The offensive statistics included here are worth noting. While accumulating a higher number of hits improves the chances of winning an award, sacrifice hits have a threshold of three. A player who accrues three or fewer sacrifice hits suffers a severe penalty to his chances of winning a Gold Glove as compared to those who accrue four or more.

The reputation effects in this model relate to post-season appearances and whether or not the player has won a Gold Glove before. Notably, being in the post-season is a highly negative factor for winning a Gold Glove, but having been in many post-seasons is a positive factor. As expected, never having won a Gold Glove previously is a large negative factor.

**First Base Model**

The model for first base (Table 5) is based on player-seasons with at least 93 games, and contains fielding measures, age, and reputation. In particular, the chief skill of a first baseman, putouts, is highly significant, and a high number of putouts can substantially increase his chances of winning the Gold Glove. Fielding percentage matters as well, with each unit increase conferring an almost six-fold increase in the chances of winning. In this model, fielding percentage was expressed as a whole number, that is, the decimal fielding percentage multiplied by 100. To reduce the standard error on the parameter estimate (and thus the confidence interval of the odds ratio), these percents were rounded to the nearest whole number.

Reputation effects in this model include All-Star appearance in previous season. the total number of career All-Star appearances, whether or not the player has won a Gold Glove, and the total number of Gold Gloves won. As expected, never having won a Gold Glove is a highly negative factor, and winning multiple awards bestows an ever-increasing bonus. A surprising result came from the All-Star appearance variables; while going to the All-Star game is a large positive factor, each individual appearance is a negative factor. This finding is likely one of correlation rather than causation, as we can imagine no explanation why coaches or managers would (or should) discriminate against players who were All-Stars in the previous years.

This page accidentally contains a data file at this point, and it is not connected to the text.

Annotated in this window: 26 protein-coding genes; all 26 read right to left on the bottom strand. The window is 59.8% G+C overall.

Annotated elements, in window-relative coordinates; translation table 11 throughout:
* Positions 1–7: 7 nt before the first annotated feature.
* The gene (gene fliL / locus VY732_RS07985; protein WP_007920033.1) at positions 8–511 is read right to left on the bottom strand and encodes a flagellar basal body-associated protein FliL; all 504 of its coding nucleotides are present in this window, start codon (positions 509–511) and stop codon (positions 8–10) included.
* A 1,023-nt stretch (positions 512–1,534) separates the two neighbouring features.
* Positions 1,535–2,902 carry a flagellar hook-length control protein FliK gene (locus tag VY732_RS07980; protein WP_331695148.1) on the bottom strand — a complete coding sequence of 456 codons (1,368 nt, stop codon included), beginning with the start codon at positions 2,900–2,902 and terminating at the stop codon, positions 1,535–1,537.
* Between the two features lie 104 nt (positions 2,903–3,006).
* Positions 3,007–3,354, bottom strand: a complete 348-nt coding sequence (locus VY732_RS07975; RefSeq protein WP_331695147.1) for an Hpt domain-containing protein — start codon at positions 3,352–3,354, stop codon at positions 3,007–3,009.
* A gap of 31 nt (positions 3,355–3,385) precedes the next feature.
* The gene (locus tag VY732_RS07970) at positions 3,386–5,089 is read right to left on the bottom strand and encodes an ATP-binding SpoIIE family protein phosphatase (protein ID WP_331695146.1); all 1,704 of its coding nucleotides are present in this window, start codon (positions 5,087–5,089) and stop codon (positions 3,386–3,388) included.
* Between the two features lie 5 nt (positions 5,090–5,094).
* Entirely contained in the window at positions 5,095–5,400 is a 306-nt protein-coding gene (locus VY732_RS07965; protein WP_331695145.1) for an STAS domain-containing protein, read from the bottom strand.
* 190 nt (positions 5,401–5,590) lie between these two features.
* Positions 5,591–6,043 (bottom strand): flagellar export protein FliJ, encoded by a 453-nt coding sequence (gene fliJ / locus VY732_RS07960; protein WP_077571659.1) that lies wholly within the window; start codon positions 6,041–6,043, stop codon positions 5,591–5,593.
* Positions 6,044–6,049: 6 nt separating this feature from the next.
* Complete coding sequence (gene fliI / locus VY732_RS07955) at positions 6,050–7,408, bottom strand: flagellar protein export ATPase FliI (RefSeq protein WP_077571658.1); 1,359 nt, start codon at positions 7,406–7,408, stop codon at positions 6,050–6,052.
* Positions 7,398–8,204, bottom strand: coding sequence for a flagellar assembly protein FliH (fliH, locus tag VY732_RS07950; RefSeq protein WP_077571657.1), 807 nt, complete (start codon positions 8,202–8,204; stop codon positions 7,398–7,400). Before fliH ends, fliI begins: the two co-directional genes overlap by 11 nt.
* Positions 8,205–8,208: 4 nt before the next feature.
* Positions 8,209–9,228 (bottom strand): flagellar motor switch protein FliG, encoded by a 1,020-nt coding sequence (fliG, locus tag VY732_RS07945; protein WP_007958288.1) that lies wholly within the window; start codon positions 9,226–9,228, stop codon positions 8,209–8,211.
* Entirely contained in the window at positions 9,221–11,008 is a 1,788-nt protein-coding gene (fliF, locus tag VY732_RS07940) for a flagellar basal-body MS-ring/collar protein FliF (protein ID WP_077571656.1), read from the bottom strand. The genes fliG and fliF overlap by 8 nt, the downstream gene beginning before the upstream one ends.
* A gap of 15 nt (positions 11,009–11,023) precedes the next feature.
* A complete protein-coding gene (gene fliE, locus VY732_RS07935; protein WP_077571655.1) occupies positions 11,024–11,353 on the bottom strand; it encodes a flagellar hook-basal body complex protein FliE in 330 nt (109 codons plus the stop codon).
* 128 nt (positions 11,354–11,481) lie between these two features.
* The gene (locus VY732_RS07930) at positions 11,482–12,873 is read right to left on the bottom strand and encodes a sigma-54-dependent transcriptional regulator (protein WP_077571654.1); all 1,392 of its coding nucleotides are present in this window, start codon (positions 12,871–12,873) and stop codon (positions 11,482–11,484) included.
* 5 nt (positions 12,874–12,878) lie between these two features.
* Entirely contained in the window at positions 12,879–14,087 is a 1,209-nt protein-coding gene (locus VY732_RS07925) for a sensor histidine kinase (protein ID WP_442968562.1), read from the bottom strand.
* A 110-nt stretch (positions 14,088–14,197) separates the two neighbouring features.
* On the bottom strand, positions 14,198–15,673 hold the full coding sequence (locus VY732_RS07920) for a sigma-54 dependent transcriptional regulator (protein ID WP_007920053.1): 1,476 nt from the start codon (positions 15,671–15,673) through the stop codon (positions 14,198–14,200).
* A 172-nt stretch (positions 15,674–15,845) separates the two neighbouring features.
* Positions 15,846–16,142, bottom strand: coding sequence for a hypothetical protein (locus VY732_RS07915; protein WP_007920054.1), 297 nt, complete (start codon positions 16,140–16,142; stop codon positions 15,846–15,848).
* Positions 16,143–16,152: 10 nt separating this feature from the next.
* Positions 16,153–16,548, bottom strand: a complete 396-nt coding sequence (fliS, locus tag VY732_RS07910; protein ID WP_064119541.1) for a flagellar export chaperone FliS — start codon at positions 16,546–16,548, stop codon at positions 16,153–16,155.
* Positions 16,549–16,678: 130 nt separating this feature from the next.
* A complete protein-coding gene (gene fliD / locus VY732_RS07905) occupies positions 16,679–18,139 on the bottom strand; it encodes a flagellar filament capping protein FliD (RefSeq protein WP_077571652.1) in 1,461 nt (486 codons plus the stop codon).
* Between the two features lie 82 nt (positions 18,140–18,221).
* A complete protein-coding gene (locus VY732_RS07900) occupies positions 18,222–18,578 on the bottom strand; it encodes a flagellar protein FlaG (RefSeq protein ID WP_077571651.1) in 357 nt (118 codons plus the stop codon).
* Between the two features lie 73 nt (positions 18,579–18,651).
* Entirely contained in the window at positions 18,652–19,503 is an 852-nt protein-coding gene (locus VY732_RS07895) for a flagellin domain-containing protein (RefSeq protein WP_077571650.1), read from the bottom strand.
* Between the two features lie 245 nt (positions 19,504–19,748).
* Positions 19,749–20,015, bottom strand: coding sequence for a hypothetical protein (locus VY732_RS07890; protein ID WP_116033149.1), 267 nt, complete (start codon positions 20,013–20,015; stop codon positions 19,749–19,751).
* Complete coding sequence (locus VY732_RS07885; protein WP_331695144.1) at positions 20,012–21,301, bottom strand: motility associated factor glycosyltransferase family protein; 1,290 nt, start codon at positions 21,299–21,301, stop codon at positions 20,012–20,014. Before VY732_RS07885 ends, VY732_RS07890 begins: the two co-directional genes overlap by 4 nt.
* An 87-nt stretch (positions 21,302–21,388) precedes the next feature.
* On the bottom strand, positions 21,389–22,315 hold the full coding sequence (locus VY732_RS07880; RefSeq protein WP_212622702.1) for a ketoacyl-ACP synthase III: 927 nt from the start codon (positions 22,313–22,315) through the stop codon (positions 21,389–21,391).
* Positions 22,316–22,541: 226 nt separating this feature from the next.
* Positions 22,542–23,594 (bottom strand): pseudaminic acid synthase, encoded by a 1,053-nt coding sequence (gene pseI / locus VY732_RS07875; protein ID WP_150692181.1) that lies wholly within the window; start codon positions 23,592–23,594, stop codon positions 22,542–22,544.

A final important factor for first basemen is age. Once a player passes age 31, his chances of winning a Gold Glove decline precipitously. It is certainly possible to win a Gold Glove at age 31 and older, however, and it has happened a total of 20 times (27%).

**Second Base Model**

The model for second base is presented in Table 6. The model is based on all player-seasons with at least 118 appearances at the position.

For second base, the number of games played is important. The chances of winning a Gold Glove are flat for those players who play only 141 games at second base. Thereafter, the chances rise by approximately 11% per game (odds ratio 1.109). This dramatic increase suggests that only full-time second basemen who log a substantial amount of playing time are serious contenders for a Gold Glove.

Fielding percentage is a strong predictor for this middle infield position. As one would expect (and has been seen in other models), the higher the fielding percentage, the higher the chances of winning a Gold Glove.

Age is again an important variable. The chances of a second baseman winning an award decline by more than 30% per year after age 28.

A player who has never won a Gold Glove is 0.034 times as likely to win as a player who has won previously. Being an All-Star makes a second baseman over four times as likely to win.

**Third Base Model**

The model for third basemen was fit to all player-seasons that had at least 115 games associated with them.

Among the fielding measures important for third base is assists. In the model, the chances of winning a Gold Glove are uniform until a player accrues at least 230 assists. After this number, the chances of winning a Gold Glove increase by 1.6% per assist. This is an enormous adjustment in light of the fact that a few full time third basemen have tallied 400 or more assists in a season. Thus, for example, compared to a third baseman with 200 assists, a player with 400 assists is 23.92 times more likely to win a Gold Glove.

As in the other positions so far, fielding percentage is a significant factor.. The chances of winning a Gold Glove almost double with each percent increase in fielding percentage.

For third base, a marker of long-term career consistency in fielding was also significant: the average putouts per game over the entire career of the player (up to and including the season in question). The chances of winning an award were flat for any career average under 8.4 putouts per game, and increase by almost four-fold for each unit change in this average after that.